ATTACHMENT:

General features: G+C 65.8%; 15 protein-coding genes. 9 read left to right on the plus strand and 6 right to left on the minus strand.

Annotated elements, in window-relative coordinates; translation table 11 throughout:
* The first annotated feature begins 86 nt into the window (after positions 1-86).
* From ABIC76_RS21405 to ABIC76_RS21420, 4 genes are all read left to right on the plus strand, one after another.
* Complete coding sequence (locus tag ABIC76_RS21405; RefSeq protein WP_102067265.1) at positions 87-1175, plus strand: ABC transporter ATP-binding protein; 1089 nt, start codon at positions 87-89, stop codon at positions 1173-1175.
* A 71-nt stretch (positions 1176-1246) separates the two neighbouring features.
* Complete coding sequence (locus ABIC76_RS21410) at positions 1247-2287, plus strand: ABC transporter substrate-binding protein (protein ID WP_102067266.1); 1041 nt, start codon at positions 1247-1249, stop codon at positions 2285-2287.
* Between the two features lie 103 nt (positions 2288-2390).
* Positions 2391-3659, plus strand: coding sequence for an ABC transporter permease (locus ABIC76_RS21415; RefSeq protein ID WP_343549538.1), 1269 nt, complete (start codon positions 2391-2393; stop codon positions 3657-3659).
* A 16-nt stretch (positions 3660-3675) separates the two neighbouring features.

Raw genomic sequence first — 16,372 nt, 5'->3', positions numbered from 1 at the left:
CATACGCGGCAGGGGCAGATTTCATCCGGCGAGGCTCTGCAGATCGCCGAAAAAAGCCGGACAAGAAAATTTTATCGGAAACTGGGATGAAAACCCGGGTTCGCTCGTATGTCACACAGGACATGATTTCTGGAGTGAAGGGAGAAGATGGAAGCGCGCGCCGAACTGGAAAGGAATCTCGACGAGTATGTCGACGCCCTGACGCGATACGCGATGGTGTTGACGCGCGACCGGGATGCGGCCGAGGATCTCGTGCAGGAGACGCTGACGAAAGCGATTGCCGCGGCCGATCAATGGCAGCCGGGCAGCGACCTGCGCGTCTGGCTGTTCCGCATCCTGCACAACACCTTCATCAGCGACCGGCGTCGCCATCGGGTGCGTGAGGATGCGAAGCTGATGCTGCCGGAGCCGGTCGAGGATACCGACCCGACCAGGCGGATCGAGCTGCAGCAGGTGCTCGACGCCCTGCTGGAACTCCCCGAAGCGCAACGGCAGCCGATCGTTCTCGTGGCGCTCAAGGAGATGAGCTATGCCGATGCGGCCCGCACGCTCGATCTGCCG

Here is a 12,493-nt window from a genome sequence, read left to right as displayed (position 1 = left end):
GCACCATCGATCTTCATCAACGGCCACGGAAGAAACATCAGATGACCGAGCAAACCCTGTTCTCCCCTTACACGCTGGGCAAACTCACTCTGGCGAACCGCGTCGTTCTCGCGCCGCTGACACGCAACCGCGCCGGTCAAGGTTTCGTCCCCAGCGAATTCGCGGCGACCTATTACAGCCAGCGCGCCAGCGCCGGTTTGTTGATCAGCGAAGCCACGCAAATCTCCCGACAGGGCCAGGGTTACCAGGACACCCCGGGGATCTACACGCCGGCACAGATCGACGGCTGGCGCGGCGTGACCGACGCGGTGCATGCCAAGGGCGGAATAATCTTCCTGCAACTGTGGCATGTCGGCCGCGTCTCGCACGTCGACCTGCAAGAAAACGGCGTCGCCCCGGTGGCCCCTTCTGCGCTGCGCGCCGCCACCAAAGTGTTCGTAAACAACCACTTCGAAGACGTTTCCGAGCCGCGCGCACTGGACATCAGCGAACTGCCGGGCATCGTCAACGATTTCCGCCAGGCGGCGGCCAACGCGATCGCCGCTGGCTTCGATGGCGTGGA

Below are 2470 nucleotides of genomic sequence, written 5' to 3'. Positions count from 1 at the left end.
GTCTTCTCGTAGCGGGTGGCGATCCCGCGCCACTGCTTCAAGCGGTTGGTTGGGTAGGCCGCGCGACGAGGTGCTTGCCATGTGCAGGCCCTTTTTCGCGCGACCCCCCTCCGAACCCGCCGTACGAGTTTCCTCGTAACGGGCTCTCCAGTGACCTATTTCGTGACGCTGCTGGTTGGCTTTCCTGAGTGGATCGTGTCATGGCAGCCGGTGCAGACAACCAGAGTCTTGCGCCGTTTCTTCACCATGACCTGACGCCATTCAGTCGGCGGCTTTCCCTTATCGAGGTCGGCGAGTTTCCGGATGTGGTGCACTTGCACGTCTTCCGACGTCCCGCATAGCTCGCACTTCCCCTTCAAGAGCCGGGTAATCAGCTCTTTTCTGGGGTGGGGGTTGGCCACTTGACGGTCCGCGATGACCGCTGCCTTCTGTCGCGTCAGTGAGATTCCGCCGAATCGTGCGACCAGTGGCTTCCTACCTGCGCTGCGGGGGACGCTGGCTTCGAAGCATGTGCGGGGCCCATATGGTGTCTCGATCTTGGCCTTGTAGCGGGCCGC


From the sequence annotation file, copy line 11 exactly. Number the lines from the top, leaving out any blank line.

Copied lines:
Raw genomic sequence first — 16,372 nt, 5'->3', positions numbered from 1 at the left: